## Iterators and Closures

• Basic iterators

• Basic closures

• The full story is much complicated; we will cover it extensively later in the course

## Iterators

• Value that lazily produces values via a .next() method. The .next() method returns an Option: Some while the iterator is still running, None when it is done

• Obvious example is via the .. operator:

 let mut i = 0..3;
while let Some(n) = i.next() {
println!("{}", n);
}


This is exactly the same as

 for n in 0..3 {
println!("{}", n);
}

• Rust .. excludes the last value, like C. Use ..= to include it.

• A whole pile of methods exist for working with iterators, for example

 println!("{}", (1..5).sum());


Many methods make a new iterator from an old, for example

 for i in (0..5).rev() {
println!("{}", i);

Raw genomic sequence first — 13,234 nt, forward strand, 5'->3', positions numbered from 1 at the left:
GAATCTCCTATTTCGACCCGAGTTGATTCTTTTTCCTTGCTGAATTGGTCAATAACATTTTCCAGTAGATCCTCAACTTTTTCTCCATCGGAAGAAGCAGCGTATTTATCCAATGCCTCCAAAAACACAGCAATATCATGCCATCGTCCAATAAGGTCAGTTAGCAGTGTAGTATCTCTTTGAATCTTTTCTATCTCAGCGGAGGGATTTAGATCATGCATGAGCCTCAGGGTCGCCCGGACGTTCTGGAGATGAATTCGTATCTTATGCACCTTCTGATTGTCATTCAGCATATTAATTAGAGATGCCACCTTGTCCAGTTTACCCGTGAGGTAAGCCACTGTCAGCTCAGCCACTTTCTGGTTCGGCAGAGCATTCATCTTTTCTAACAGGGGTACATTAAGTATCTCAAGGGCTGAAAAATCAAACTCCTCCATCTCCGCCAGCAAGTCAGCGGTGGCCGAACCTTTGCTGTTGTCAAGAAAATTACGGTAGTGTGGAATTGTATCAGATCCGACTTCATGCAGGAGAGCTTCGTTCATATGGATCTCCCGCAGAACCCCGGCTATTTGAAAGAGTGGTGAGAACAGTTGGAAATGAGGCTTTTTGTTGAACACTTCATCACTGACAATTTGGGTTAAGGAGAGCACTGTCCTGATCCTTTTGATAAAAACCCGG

}

• Iterators enable a "functional" style of programming; chain them together to produce a desired value instead of writing explicit loops

## Closures

• Anonymous functions ("lambdas") that can reference local variables

// Squaring function.
|n| n * n

• Unlike fn, type inference is attempted on closure arguments and result

• Type is almost "first-class": values can be stored in variables, passed around, etc

• Normally use with methods that want to do a computation as part of their action

let g2 = (1..5).map(|n| n * n).sum();